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Advances in Thermal Barrier and Abradable Ceramic Coatings by Chemically Bonded Composite Sol-Gel Technology

[+] Author Affiliations
Junlong Fu, Quanzu Yang, Tom Troczynski

University of British Columbia, Vancouver, BC, Canada

Paper No. GT2004-54051, pp. 425-429; 5 pages
doi:10.1115/GT2004-54051
From:
  • ASME Turbo Expo 2004: Power for Land, Sea, and Air
  • Volume 2: Turbo Expo 2004
  • Vienna, Austria, June 14–17, 2004
  • Conference Sponsors: International Gas Turbine Institute
  • ISBN: 0-7918-4167-7 | eISBN: 0-7918-3739-4
  • Copyright © 2004 by ASME

abstract

The novel technology of chemically bonded composite sol-gel (CB-CSG) coatings has been developed at UBCeram. This essentially “ceramic paint” technology operates with CSG slurries formulated to contain a sol-gel “glue”, e.g. hydrated alumina sol, and inert filler, e.g. alpha alumina or yttria stabilized zirconia (YSZ), suspended in water or other solvent. The CSG is spray-deposited on metallic surfaces, and heat-treated at about 300°C to partially dehydrate the gel-derived hydroxides. CSG film is subsequently chemically bonded (CB) through reaction of the gel-derived active alumina with metal phosphates, such as aluminum phosphate. Effectively, the microstructure of such coating includes a porous network of refractory phosphate bonded alumina and/or YSZ. The vol% of porosity can be easily controlled in 5–60% range by adjusting spray conditions. Structural integrity (e.g. hardness and “abradability”) of the coatings can be controlled through the degree of chemical bonding treatment given. The spray-heat treat operations can be repeated to build porous films in excess of 1 mm thickness. The paper reviews the basics of CB-CSG technology. This research has focused on achieving the unique, strain-tolerant columnar microstructure of the coatings, somewhat resembling that of TBC by EB-PVD. Explanation of the process parameters controlling development of the columnar microstructure of the coatings is attempted.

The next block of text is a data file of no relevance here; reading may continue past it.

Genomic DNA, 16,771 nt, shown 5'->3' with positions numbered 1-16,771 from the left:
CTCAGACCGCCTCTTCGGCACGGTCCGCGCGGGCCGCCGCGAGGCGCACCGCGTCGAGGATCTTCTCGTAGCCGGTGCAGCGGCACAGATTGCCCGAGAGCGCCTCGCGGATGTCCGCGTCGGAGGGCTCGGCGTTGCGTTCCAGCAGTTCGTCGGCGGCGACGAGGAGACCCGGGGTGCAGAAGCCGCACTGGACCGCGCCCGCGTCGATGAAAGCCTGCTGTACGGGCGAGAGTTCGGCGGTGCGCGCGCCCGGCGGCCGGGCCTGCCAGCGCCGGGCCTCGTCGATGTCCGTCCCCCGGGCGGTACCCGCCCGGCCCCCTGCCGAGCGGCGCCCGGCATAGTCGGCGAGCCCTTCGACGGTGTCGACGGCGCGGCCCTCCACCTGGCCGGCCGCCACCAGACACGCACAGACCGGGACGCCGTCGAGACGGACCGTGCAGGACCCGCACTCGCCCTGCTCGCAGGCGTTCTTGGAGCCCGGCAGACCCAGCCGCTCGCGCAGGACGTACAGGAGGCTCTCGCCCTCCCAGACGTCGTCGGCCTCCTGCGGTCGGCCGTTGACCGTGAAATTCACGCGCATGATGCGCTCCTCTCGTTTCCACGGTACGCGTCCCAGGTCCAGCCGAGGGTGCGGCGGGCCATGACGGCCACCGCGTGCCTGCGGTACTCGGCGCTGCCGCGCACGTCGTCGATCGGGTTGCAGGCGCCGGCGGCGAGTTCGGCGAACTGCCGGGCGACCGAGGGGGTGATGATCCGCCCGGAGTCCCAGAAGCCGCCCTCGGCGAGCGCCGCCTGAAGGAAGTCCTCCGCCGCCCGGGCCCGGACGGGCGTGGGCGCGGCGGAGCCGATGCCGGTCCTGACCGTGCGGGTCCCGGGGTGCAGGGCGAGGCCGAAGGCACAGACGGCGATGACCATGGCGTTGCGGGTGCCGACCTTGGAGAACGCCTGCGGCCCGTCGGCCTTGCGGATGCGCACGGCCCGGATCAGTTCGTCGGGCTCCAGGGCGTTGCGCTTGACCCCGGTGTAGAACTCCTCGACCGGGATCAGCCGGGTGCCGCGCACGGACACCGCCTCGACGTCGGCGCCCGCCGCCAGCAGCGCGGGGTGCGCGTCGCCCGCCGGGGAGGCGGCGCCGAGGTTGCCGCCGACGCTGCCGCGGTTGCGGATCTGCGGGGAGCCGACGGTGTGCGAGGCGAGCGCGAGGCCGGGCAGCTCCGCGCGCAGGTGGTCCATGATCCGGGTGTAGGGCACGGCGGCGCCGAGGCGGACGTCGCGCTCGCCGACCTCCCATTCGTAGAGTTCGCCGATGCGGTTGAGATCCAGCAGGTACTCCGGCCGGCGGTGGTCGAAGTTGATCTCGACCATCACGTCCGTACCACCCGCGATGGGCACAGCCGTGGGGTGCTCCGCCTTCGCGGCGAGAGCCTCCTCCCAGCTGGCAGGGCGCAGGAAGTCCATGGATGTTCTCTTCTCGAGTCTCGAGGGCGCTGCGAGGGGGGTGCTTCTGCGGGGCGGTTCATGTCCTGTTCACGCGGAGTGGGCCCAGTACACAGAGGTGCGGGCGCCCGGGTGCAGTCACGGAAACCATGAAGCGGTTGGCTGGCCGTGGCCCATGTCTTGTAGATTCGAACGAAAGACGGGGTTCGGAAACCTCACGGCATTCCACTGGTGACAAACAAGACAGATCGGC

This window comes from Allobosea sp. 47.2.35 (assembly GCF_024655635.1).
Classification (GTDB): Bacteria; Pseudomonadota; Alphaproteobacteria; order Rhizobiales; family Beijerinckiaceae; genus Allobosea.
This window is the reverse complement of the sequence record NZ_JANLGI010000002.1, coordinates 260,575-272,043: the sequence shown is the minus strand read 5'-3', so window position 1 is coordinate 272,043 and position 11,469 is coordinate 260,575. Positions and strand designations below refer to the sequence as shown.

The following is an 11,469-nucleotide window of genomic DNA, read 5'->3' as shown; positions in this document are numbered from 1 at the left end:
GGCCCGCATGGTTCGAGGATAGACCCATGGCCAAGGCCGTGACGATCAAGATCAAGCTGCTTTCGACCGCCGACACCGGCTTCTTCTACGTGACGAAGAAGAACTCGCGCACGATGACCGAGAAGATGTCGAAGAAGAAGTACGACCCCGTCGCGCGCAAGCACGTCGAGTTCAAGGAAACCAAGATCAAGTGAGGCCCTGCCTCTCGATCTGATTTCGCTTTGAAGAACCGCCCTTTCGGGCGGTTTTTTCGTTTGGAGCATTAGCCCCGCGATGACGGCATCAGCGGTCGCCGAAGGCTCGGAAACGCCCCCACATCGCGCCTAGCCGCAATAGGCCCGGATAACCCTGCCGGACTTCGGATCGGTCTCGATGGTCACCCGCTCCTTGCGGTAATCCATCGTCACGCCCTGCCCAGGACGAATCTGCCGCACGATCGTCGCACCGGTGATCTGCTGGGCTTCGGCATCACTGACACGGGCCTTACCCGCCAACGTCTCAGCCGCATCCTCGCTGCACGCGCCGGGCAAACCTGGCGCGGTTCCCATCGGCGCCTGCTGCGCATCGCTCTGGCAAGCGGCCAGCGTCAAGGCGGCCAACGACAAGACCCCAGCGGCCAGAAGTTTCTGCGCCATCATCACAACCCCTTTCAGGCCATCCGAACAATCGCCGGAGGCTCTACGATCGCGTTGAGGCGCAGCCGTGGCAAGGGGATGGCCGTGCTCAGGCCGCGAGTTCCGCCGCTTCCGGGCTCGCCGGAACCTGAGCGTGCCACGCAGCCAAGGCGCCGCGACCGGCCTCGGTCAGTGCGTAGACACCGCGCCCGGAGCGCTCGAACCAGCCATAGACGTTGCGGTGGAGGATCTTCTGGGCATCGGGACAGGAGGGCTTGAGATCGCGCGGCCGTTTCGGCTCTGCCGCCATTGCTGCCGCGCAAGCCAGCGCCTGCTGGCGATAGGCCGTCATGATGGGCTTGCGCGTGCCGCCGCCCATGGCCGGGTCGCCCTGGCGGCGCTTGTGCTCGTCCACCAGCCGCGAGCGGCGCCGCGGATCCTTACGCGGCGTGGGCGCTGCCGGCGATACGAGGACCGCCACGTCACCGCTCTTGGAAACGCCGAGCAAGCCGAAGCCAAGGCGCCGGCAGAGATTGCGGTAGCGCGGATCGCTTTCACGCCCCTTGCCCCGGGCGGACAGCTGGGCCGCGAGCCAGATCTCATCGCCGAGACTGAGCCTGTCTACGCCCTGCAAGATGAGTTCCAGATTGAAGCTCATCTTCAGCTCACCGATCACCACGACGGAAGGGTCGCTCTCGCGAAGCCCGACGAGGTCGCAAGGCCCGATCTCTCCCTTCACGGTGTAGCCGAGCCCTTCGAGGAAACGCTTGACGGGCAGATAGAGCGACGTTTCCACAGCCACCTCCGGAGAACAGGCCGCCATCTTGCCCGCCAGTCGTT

Copyright © 2004 by ASME

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